Samuel Parris’ daughter Betty, and his niece, Abigail Williams came down with a mysterious illness late in 1691 that caused them to have strange seizures or fits where their bodies would flail about wildly. The doctors at that time couldn’t pinpoint what was wrong with the girls largely because of their limited knowledge. These ill-advised doctors decided that since they couldn’t determine what was wrong, the girls must be bewitched. Having any association or link to witchcraft at this time in history was a really big deal and as soon as it was thought that the girls had some sort of an evil spell upon them, the accusations began to fly. The unfortunate and most obvious culprits were some of the least able to defend themselves. A woman named Tibuta, an Indian slave that had worked for the Parris family, was the first person accused by the young girls of casting a spell on them. A couple of local women were also accused, one who was homeless and very impoverished (Sarah Good) and another who was known to have not attended church in years (Sarah Osborne). Although eventually all these women were executed for supposedly practicing witchcraft, both of the Sarah’s proclaimed their absolute innocence until the day they died.
During this time of accusations, insinuations as well as extreme hysteria, many women were brought up on charges of witchcraft and were ultimately executed, usually by being burned alive while tied to a stake or by hanging. The events in Salem led to nearly 200 people being accused of being witches both in Salem and some of the outlying areas. Many people were eventually hanged for the crime, while several others died while awaiting their trials. By late 1692, the trials were eventually called to an end and any of the remaining of the accused were pardoned and subsequently released from prison, assuming they could pay for the food they had consumed while in prison. Even though the trials ended, the idea of maintaining religious control over the general population through scare tactics was far from over.
Folklore and Legend
Witches and the practice of witchcraft continued to be feared and the legends and myths surrounding them continued to evolve quite a bit over time. Because of the ancient festival of Samhain, (a celebration at end the harvest season) there is as great deal of folklore regarding witches that has come down through the ages. During Samhain, witches were thought to anoint themselves with a balm that made their face very shiny and light. Perhaps this ointment gave their skin an ethereal appearance, leading to rumors of flying. Early witches did carry brooms, not for flying of course, but these brooms were used to cleanse an area or room before a healing ritual could be performed in it. This practice, along with the fact that perhaps a witch was seen out on All Hallows Eve using a broom to aid in hopping a creek or riverbed, could have led to the notion that witches could fly and did so with the aid of a broomstick. Let’s face it, it didn’t take much in those days to start a vicious rumor nor did it necessarily need to have much truth in it. Back in those days, it was also widely believed that on Halloween night, spirits of the dead could roam the earth freely, so perhaps it is not such a stretch to think that these same people may have believed that Witches were out flying around in the midnight sky.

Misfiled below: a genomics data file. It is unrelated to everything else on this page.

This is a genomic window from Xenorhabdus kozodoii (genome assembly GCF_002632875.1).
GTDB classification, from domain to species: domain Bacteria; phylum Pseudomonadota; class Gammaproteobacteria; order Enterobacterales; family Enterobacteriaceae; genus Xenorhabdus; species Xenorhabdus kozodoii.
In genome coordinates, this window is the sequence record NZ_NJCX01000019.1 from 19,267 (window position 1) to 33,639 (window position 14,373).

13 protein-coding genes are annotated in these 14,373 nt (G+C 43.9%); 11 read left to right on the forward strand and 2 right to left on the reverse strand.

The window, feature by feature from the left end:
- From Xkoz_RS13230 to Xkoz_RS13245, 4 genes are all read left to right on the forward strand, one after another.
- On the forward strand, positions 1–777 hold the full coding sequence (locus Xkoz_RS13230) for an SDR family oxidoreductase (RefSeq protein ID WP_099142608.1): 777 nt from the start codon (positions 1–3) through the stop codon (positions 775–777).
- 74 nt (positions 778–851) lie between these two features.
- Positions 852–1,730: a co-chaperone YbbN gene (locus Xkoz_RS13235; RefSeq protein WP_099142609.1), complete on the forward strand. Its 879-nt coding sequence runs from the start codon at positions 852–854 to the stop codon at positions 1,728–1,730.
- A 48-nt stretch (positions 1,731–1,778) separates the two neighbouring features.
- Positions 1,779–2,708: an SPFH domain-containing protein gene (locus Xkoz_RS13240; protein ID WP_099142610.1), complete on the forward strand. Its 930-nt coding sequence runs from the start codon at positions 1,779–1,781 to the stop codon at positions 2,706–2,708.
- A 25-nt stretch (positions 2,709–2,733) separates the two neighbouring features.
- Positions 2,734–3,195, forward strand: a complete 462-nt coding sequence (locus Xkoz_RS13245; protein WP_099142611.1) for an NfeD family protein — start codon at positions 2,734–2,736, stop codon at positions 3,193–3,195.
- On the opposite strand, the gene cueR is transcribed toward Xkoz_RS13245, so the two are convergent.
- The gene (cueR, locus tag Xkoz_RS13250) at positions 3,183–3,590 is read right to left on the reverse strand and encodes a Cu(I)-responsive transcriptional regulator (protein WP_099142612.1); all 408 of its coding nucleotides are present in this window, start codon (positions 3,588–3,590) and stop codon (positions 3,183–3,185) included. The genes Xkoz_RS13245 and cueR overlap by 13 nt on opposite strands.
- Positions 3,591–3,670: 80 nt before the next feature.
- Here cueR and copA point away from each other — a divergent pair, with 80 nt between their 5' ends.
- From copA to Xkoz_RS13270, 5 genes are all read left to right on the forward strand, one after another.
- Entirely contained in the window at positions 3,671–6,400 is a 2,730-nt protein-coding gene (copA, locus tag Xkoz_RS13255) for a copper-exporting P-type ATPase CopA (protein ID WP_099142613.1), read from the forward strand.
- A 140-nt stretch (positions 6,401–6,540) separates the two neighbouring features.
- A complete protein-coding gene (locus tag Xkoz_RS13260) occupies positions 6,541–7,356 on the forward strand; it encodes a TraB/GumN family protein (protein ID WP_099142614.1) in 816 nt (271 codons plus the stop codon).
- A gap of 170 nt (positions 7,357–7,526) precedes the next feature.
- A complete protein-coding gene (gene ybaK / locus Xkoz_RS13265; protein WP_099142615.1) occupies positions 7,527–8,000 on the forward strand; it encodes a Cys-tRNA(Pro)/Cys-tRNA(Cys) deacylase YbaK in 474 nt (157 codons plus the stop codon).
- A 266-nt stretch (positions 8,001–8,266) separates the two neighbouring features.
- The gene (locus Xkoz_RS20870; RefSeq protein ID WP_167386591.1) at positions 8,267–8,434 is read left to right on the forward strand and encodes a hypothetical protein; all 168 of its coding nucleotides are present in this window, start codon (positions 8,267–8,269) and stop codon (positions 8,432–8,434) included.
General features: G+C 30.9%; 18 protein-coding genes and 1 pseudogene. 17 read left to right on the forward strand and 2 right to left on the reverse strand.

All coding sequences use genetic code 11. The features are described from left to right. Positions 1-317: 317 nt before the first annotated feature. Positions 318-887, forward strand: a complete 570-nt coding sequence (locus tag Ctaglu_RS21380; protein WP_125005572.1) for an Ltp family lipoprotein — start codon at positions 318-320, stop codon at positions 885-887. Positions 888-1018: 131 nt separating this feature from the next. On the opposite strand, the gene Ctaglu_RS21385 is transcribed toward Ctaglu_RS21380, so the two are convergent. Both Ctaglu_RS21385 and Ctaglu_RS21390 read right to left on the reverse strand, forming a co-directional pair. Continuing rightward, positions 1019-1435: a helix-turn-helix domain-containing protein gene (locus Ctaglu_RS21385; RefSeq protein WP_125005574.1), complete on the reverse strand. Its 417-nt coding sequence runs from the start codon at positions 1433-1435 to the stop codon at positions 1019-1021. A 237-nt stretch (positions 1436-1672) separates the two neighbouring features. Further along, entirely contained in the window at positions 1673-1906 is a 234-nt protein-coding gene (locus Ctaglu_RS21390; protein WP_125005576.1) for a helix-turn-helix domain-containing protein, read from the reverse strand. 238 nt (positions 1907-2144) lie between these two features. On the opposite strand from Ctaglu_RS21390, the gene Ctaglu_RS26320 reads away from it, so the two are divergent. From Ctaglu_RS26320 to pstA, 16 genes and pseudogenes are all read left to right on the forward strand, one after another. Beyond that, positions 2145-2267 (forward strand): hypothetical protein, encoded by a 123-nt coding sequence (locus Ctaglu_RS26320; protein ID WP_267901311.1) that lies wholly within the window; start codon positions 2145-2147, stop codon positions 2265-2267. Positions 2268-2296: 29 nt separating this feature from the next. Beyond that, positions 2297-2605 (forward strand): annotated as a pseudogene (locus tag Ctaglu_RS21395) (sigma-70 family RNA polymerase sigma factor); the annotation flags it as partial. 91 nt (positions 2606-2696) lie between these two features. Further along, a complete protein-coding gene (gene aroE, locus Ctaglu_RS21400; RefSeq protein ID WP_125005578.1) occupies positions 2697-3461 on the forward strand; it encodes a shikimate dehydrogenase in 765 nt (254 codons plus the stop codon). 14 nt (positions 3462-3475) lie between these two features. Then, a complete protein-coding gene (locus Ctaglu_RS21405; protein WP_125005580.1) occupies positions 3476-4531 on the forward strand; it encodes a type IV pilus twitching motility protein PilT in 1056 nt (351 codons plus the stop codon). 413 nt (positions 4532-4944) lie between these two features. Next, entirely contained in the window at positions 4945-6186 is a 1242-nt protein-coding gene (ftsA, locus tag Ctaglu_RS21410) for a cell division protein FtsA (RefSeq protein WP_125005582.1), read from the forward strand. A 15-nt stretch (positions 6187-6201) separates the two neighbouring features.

There are many superstitions and myths regarding the black cats that are often associated with witches as well. Many legends told that black cats were spirits of witches recreated in animal form. Other stories professed that black cats were just helpers of witches and assisted them in carrying out their black magic and were considered their supernatural counterparts. Of course, most of these stories have little truth to them and mostly consist of mythological legends that have been told and retold by very superstitious people who then passed them on for generations.